From checking your email and scrolling through Netflix to self-driving cars and healthcare decisions, machine learning is a large part of our daily world. However, most of us assume it’s used only by people building artificially intelligent robots. In reality, it’s all around us, but most people don’t understand the technology or its larger applications in big industries like oil and gas.
In this article, we will explain the following aspects of machine learning:
We want to help you realize exactly how machine learning in oil and gas can benefit your company.
Traditional computer systems require a preset program to do anything. No matter how complex a task might be, it could only do that task and nothing else. Machine learning (ML), on the other hand, is a computer system that can learn to perform automated tasks and think for itself through an algorithm that absorbs new data and experiences.
ML starts working when a basic algorithm analyzes a large data set and then makes predictions based upon what it finds in the data. The algorithm will apply that knowledge to learn new ways of analyzing and acting upon future data sets.
It’s the perfect technology for automating tasks that require parsing large collections of data and making predictions with both speed and accuracy.
For many experts, the terms are synonymous. Machine learning is currently the most common application for contemporary research into artificial intelligence (AI). However, AI came first, which makes ML a branch of AI, albeit a very important one.
Think of it this way: If artificial intelligence is the study of creating computer systems that operate with human-like intelligence, then machine learning is a prominent way of achieving that goal.
Hence, AI and ML are definitely linked together, but ML is simply a way of making AI come to life.
There are two leading ways that ML happens, but there are also two other, newer schools vying for inclusion and acceptance into the mainstream ML community.
Contrary to the term’s connotation, supervised learning doesn’t involve a teacher or proctor monitoring the algorithm’s happenings. Instead, supervised learning means that the people in charge of the data place various tags, markers, and descriptors on the data. This identifying information gives the algorithm the merest bit of structure for a large data dump.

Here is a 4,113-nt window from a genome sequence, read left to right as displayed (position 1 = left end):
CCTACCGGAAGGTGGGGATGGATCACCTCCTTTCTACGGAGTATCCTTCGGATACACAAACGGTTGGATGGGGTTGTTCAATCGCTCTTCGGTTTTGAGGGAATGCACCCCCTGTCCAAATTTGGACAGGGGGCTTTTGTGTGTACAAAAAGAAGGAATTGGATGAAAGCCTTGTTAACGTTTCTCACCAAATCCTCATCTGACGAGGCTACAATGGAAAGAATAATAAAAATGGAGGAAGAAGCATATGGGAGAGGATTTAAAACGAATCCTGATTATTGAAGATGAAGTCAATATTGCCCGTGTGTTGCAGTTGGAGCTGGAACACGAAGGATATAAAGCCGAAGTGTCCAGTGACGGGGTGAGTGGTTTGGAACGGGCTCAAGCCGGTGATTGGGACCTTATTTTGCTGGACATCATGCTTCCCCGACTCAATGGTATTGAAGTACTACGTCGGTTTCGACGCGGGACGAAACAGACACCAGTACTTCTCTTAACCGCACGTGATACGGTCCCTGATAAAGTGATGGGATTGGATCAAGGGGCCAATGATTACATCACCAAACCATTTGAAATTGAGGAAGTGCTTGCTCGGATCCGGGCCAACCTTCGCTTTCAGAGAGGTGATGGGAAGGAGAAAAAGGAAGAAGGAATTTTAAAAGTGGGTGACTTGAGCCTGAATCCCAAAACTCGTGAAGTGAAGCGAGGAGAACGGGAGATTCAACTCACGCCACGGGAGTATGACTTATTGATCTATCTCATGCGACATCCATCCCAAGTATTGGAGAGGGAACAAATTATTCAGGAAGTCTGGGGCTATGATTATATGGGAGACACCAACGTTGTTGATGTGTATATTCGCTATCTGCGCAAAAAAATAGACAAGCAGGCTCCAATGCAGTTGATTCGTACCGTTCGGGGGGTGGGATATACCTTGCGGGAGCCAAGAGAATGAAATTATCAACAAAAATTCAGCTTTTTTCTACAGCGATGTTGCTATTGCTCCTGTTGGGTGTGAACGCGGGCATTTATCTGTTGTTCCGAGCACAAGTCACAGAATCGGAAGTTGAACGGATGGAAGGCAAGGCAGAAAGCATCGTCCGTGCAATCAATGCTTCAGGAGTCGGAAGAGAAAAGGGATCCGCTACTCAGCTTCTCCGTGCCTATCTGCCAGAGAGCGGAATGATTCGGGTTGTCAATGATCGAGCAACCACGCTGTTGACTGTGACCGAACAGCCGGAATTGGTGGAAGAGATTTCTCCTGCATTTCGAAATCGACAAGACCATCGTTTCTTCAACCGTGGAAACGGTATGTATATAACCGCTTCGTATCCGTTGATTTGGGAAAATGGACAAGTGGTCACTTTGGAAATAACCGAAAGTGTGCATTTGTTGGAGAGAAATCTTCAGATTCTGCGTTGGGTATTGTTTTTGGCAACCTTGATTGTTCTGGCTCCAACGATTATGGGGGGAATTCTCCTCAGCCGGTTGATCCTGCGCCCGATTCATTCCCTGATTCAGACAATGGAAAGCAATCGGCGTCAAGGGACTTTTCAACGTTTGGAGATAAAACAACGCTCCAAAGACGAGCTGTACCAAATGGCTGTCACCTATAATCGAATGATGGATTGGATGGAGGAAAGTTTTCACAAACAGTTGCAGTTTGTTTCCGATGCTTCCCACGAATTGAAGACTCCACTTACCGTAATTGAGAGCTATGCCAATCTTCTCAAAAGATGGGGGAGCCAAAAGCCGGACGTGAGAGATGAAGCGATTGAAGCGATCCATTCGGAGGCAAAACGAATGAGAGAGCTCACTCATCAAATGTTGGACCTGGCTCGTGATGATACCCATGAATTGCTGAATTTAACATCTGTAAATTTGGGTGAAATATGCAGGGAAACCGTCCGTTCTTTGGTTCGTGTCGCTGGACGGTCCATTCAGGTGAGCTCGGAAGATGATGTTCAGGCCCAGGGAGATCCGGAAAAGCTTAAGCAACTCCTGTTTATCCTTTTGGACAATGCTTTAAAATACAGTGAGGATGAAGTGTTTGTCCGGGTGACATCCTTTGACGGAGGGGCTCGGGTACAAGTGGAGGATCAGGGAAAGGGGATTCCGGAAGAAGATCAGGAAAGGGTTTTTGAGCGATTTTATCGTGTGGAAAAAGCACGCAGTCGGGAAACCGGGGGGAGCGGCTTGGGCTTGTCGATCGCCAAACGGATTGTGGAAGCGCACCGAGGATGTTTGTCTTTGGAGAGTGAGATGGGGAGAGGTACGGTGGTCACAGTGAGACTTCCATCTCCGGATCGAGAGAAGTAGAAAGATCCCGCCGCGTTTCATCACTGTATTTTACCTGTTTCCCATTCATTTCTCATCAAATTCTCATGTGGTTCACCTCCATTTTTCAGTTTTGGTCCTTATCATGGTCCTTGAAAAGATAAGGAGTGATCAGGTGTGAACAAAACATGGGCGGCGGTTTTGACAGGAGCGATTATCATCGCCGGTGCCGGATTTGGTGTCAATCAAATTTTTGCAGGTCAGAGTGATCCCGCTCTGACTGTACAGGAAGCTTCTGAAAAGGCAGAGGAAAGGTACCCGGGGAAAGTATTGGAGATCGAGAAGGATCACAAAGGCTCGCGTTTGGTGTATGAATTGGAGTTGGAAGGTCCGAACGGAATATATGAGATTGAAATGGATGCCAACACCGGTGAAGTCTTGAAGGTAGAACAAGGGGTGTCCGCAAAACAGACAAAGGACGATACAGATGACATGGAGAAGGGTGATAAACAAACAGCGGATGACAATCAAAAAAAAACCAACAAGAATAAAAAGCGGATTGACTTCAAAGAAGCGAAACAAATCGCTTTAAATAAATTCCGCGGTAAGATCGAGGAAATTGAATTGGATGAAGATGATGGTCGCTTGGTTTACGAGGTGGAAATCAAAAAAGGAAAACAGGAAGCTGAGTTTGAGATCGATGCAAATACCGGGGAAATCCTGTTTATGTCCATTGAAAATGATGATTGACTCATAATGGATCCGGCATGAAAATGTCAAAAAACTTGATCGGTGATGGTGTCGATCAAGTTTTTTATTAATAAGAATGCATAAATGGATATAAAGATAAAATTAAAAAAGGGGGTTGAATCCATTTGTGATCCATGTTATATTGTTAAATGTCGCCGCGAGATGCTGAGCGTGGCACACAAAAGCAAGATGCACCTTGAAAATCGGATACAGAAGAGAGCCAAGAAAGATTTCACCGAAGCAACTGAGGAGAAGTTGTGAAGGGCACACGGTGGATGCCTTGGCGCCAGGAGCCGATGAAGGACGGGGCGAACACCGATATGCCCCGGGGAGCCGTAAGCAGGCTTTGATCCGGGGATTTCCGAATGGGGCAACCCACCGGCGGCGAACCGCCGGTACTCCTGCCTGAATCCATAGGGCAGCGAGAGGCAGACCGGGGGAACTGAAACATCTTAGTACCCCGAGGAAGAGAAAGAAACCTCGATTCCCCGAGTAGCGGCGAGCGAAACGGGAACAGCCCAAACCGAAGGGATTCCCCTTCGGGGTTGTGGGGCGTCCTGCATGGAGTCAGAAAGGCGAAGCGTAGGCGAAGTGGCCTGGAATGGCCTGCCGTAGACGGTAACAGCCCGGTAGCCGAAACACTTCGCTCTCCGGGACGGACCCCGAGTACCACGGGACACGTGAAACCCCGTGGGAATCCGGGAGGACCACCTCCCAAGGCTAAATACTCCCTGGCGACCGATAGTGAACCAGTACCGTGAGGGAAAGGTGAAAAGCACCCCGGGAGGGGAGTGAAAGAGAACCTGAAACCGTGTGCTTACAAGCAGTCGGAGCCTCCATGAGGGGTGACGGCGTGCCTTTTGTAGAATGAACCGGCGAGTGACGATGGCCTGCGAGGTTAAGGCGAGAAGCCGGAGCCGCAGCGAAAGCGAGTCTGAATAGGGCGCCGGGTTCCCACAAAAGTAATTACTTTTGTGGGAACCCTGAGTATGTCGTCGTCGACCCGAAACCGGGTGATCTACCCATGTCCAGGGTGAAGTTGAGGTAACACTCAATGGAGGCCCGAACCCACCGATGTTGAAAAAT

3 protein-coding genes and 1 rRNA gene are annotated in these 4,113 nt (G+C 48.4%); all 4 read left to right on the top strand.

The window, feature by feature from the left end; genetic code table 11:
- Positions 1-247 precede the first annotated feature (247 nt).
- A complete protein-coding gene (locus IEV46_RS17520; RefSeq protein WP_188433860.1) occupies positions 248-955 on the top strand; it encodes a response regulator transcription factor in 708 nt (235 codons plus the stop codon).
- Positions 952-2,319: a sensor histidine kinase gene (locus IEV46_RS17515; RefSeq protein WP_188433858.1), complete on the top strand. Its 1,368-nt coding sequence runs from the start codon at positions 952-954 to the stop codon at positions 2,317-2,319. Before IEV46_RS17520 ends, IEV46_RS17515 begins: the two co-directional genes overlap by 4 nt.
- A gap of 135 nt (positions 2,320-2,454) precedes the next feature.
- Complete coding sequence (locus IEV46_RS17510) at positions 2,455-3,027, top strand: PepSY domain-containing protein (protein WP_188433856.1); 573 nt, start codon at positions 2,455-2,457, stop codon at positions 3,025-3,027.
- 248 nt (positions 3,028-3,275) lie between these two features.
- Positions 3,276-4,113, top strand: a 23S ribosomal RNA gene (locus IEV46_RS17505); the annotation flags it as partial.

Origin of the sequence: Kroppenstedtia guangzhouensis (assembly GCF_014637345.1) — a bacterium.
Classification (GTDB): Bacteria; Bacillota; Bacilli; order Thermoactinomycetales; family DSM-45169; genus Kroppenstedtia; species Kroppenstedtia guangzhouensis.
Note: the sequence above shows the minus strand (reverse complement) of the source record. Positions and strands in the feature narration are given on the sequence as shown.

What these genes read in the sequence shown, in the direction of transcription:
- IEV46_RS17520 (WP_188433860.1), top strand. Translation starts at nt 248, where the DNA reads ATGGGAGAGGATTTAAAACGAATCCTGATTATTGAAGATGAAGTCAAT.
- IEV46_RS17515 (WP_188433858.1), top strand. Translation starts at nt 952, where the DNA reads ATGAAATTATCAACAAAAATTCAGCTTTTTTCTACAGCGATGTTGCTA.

As you might imagine, unsupervised learning occurs when the data added to the system doesn’t have any preset information attached. Instead, the algorithm simply receives a bunch of data without any context in hopes it can learn something from the experience.
A growing school of thought in the ML community, this approach actually entails specific human oversight. With traditional supervised learning, everything is labeled, so the data is on the same footing. But with semi-supervised, only some data is labeled, which means there’s the chance of bias entering the algorithm. The idea is to determine how the algorithm learns and makes value judgments based upon what humans decided to label and not label in the data.
The newest entrant into the ML world, this school of thought involves consequences — much like you are training a rat in a maze. If the system makes the right choice, it receives positive reinforcement, but if it makes a wrong choice or learns the wrong thing, it receives negative reinforcement. The problem with this approach is that it needs a specific endpoint or result for it to be effective. If you simply want to give your system some data for some open-ended learning, this format won’t be effective.